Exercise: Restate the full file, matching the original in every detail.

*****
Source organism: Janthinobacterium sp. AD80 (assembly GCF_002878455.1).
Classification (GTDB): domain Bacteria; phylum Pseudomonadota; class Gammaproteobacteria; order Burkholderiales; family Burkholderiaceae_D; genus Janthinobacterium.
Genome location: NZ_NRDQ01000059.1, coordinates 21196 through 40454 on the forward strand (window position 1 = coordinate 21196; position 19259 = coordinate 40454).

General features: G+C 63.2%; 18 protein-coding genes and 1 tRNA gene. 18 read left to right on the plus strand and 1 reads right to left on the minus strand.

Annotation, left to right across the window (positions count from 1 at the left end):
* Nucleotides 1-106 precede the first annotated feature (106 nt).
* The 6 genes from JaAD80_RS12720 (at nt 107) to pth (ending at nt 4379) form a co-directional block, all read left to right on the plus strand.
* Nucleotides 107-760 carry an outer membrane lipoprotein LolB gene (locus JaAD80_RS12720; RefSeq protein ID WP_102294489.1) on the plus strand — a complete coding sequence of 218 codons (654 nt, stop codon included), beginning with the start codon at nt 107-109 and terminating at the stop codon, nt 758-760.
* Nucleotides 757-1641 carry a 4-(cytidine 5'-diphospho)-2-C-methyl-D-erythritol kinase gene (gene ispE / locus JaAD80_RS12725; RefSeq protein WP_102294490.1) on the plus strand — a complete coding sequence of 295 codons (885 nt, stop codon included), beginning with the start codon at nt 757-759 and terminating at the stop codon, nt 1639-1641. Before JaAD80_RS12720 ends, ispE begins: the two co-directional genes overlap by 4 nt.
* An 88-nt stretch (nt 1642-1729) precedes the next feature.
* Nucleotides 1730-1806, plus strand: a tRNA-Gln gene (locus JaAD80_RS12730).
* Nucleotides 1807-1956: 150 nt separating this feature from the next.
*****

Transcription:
Source organism: Janthinobacterium sp. AD80 (assembly GCF_002878455.1).
Classification (GTDB): domain Bacteria; phylum Pseudomonadota; class Gammaproteobacteria; order Burkholderiales; family Burkholderiaceae_D; genus Janthinobacterium.
Genome location: NZ_NRDQ01000059.1, coordinates 21196 through 40454 on the forward strand (window position 1 = coordinate 21196; position 19259 = coordinate 40454).

General features: G+C 63.2%; 18 protein-coding genes and 1 tRNA gene. 18 read left to right on the plus strand and 1 reads right to left on the minus strand.

Annotation, left to right across the window (positions count from 1 at the left end):
* Nucleotides 1-106 precede the first annotated feature (106 nt).
* The 6 genes from JaAD80_RS12720 (at nt 107) to pth (ending at nt 4379) form a co-directional block, all read left to right on the plus strand.
* Nucleotides 107-760 carry an outer membrane lipoprotein LolB gene (locus JaAD80_RS12720; RefSeq protein ID WP_102294489.1) on the plus strand — a complete coding sequence of 218 codons (654 nt, stop codon included), beginning with the start codon at nt 107-109 and terminating at the stop codon, nt 758-760.
* Nucleotides 757-1641 carry a 4-(cytidine 5'-diphospho)-2-C-methyl-D-erythritol kinase gene (gene ispE / locus JaAD80_RS12725; RefSeq protein WP_102294490.1) on the plus strand — a complete coding sequence of 295 codons (885 nt, stop codon included), beginning with the start codon at nt 757-759 and terminating at the stop codon, nt 1639-1641. Before JaAD80_RS12720 ends, ispE begins: the two co-directional genes overlap by 4 nt.
* An 88-nt stretch (nt 1642-1729) precedes the next feature.
* Nucleotides 1730-1806, plus strand: a tRNA-Gln gene (locus JaAD80_RS12730).
* Nucleotides 1807-1956: 150 nt separating this feature from the next.